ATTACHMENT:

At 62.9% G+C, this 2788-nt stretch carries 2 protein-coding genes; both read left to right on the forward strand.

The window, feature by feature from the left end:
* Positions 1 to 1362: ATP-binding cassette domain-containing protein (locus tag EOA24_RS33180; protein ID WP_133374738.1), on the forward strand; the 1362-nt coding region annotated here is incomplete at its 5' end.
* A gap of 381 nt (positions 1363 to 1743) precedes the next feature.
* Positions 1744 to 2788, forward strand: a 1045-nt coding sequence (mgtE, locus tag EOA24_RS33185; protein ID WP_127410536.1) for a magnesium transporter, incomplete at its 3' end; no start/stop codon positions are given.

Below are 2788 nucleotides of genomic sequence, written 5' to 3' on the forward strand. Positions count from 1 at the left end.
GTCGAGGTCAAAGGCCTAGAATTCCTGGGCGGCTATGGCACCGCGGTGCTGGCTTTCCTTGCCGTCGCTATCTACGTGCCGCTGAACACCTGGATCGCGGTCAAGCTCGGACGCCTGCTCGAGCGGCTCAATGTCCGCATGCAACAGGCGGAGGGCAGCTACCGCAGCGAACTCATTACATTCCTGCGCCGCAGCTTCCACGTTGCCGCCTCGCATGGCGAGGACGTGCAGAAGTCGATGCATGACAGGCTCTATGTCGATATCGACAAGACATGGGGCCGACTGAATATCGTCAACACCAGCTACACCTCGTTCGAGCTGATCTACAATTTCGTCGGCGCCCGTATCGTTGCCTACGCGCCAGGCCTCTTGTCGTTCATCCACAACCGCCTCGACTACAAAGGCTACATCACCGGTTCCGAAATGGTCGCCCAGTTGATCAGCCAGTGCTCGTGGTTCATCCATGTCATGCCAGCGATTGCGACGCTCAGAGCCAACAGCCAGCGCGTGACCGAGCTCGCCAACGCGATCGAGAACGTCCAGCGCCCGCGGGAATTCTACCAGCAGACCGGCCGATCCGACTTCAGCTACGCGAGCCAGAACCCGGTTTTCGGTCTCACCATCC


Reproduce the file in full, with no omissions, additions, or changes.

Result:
At 62.9% G+C, this 2788-nt stretch carries 2 protein-coding genes; both read left to right on the forward strand.

The window, feature by feature from the left end:
* Positions 1 to 1362: ATP-binding cassette domain-containing protein (locus tag EOA24_RS33180; protein ID WP_133374738.1), on the forward strand; the 1362-nt coding region annotated here is incomplete at its 5' end.
* A gap of 381 nt (positions 1363 to 1743) precedes the next feature.
* Positions 1744 to 2788, forward strand: a 1045-nt coding sequence (mgtE, locus tag EOA24_RS33185; protein ID WP_127410536.1) for a magnesium transporter, incomplete at its 3' end; no start/stop codon positions are given.

Below are 2788 nucleotides of genomic sequence, written 5' to 3' on the forward strand. Positions count from 1 at the left end.
GTCGAGGTCAAAGGCCTAGAATTCCTGGGCGGCTATGGCACCGCGGTGCTGGCTTTCCTTGCCGTCGCTATCTACGTGCCGCTGAACACCTGGATCGCGGTCAAGCTCGGACGCCTGCTCGAGCGGCTCAATGTCCGCATGCAACAGGCGGAGGGCAGCTACCGCAGCGAACTCATTACATTCCTGCGCCGCAGCTTCCACGTTGCCGCCTCGCATGGCGAGGACGTGCAGAAGTCGATGCATGACAGGCTCTATGTCGATATCGACAAGACATGGGGCCGACTGAATATCGTCAACACCAGCTACACCTCGTTCGAGCTGATCTACAATTTCGTCGGCGCCCGTATCGTTGCCTACGCGCCAGGCCTCTTGTCGTTCATCCACAACCGCCTCGACTACAAAGGCTACATCACCGGTTCCGAAATGGTCGCCCAGTTGATCAGCCAGTGCTCGTGGTTCATCCATGTCATGCCAGCGATTGCGACGCTCAGAGCCAACAGCCAGCGCGTGACCGAGCTCGCCAACGCGATCGAGAACGTCCAGCGCCCGCGGGAATTCTACCAGCAGACCGGCCGATCCGACTTCAGCTACGCGAGCCAGAACCCGGTTTTCGGTCTCACCATCC